If the students can use cell phones responsibly, as in keep it on silent during class, or don’t use it when you are supposed to be paying attention, then that is fine. If a student is texting during class, or the ringer goes off and disrupts the class, the teacher should have the ability to confiscate it. Why the need for a law?

Whisk33 says:


Usually your links are much better. When trying to find evidence in how mobile devices can be useful in a classroom instead of examples I read a bunch of people simply saying they can be useful. How many people does it take to say something is true for it to become true? Perhaps a better link next time and your argument of “…politicians in Pennsylvania would rather block out that opportunity, just because the devices might also be occasionally misused.” Might have more weight behind it. As is, it’s easy to recognize the misuse and more difficult for the benefits.

CJay (profile) says:

Not going to work for an educational solution

The problem with these efforts to get kids using technology in the classroom like iPods and CellPhones is that the teacher can’t control who has which version and if every kid has one… when you pass out textbooks, you know every kid has one. If you want everyone to use their cell phone to text in their answer to the question, what do you do with the kids whose parents don’t want him to have a cellphone yet? Or don’t want to pay for texting. Education needs technology the teacher can reliably distribute in class, be trained on and understand, and get consistent results.

Anonymous Coward says:

National problem, not PA specific

As the title suggests, this is a problem that just *happens* to be being addressed in PA. It’s a problem everywhere.

I’m a recent College graduate, with High School immediately prior. I’ve been there more recently than most of you middle aged guys and gals trying to compare this to passing notes, using calculators, or paper airplanes…

This is a problem. I cannot count the number of times that people with cell phones have been a HUGE disruption and distraction in classes, both high school and college. It is not uncommon for literally a third of the class to be sitting there, ignoring the teacher/professor, texting.

It’s not just the people who are actively texting that are hurt by this either, as texting is Never a completely quiet or isolated activity. Often it involves the clicking of keys, the flip noise of certain phones, and the obvious movements of peripheral vision that lead to huge distractions even of the students who are not responsible for the activity. It truly does hurt the classroom environment.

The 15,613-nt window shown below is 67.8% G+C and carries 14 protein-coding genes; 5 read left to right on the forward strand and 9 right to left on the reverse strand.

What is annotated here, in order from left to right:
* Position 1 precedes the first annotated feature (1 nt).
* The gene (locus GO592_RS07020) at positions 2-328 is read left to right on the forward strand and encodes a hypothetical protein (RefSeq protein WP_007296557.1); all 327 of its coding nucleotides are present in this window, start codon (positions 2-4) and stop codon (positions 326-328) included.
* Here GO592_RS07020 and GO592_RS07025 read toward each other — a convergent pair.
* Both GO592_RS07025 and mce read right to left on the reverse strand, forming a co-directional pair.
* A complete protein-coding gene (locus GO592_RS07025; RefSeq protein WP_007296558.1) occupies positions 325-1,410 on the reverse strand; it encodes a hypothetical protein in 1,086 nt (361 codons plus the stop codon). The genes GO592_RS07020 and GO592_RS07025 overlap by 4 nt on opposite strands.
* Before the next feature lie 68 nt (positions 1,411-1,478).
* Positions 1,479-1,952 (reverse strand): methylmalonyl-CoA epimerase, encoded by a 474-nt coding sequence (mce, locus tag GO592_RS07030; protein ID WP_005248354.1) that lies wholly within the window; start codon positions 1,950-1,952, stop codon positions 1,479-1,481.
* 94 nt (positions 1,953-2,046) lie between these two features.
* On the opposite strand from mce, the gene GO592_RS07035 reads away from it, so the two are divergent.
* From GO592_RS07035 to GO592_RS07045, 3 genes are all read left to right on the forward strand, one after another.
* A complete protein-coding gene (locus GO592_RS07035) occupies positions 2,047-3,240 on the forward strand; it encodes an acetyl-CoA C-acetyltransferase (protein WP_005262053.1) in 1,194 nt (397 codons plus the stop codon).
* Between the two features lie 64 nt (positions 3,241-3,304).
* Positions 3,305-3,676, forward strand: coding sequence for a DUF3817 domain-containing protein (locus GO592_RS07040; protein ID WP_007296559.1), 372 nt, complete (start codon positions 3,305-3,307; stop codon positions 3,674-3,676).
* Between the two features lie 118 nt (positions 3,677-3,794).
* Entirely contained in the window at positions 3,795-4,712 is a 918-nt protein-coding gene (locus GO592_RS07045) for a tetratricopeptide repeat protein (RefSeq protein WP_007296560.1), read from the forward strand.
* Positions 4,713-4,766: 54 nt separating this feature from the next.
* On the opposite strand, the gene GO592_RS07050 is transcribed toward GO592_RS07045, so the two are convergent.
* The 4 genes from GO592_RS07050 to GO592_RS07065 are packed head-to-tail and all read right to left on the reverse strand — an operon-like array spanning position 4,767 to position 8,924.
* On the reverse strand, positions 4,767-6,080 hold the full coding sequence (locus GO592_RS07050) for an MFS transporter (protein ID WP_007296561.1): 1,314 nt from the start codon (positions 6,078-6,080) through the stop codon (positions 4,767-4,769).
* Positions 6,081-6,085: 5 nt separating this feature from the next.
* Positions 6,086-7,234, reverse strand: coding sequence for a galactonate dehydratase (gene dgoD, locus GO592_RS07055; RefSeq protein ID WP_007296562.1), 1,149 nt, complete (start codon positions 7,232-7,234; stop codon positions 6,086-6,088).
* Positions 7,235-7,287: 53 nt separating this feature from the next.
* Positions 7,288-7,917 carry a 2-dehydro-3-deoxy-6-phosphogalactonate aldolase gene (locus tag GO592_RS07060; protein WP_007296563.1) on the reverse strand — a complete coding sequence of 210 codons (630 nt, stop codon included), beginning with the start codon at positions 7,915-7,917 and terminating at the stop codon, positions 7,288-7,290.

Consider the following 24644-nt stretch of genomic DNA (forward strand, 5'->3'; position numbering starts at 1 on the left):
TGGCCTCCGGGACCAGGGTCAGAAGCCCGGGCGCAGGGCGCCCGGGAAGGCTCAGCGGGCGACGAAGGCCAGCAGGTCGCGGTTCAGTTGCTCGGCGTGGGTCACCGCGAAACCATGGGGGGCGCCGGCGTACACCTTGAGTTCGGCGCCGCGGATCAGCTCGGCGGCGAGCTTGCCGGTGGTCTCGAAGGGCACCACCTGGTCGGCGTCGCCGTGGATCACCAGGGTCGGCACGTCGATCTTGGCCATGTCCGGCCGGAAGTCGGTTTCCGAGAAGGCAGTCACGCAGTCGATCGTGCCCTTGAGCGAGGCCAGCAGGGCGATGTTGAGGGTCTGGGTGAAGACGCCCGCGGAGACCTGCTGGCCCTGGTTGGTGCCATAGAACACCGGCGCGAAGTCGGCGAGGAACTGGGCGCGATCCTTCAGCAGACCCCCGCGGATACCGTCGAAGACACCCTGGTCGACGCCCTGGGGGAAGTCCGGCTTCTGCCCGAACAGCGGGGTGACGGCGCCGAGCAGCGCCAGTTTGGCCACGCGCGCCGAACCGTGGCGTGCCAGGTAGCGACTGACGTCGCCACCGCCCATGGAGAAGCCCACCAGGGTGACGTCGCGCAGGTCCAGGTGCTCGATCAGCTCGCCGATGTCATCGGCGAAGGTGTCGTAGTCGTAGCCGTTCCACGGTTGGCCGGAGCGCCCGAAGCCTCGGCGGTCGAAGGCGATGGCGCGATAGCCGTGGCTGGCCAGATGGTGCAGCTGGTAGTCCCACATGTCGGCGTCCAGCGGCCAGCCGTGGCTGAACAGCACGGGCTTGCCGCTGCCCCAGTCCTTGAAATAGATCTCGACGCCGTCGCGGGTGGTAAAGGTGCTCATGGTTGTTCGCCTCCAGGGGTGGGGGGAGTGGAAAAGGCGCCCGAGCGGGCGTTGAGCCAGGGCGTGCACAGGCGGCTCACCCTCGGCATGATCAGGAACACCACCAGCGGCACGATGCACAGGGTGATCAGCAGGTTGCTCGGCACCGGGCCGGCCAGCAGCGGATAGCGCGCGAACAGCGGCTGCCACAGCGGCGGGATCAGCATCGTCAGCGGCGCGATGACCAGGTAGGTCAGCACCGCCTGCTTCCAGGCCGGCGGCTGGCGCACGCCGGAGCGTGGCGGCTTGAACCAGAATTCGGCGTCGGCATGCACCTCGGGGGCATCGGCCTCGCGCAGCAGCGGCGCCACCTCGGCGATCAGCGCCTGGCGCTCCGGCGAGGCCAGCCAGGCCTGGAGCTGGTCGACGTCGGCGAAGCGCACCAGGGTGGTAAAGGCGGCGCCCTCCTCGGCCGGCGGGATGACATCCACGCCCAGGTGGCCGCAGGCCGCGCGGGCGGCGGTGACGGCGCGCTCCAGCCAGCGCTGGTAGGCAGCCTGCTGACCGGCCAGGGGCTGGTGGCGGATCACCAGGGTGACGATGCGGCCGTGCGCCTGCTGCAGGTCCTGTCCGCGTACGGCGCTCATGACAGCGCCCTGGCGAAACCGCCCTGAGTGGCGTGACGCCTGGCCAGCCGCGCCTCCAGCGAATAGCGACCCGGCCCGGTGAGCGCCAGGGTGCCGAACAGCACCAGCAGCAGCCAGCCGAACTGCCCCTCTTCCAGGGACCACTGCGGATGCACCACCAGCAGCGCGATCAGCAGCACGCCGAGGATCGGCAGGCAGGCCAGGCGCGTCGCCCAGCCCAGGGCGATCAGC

And ‘Silent Mode’ is not effective whatsoever. If it vibrates, it still makes noise and is just as distinguishable and distracting as if the Simpsons ringtone were going at full volume. And then, of course, regardless of the vibration noise, it is still followed up with the same distracting actions and noises that any other texting involves.

Have you bothered to notice how a very important selling point of most newer phones is becoming their full keyboard and the ease of texting? It’s becoming a huge part of many people’s lives. Doing this in class, however, hurts not only the person texting, but most of the people anywhere near them.

Even as someone who has, admittedly, spent class time texting….I fully believe it would be in the best interest of the educational community to find a way to end cell phone usage in any classroom setting. The best way, in my opinion, is to remove the cell phones from the classroom so that the temptation is not even there. Any phone found inside of class should be confiscated for the remainder of the day, with multiple offenses leading to additional punishment for violation of school terms, such as detention at the high school level, or university sanctioned educational “modules” (often in the form of a powerpoint presentation and a quiz to follow) at the college level.

I know that we all love our cell phones, but they have no place in a classroom setting. They can be used to cheat, or to distract…but they bring absolutely no positive benefit to the classroom…and even if they did, that benefit would be dwarfed by the level of distraction and annoyance that accompanied it.

In a cost-benefit analysis of cell phone presence in the classroom, phones are an undeniably negative instrument that works against ALL students in a class.

I suppose we should allow PSP’s and Nintendo DS’s in the classroom as well. They serve the same purpose in the classroom.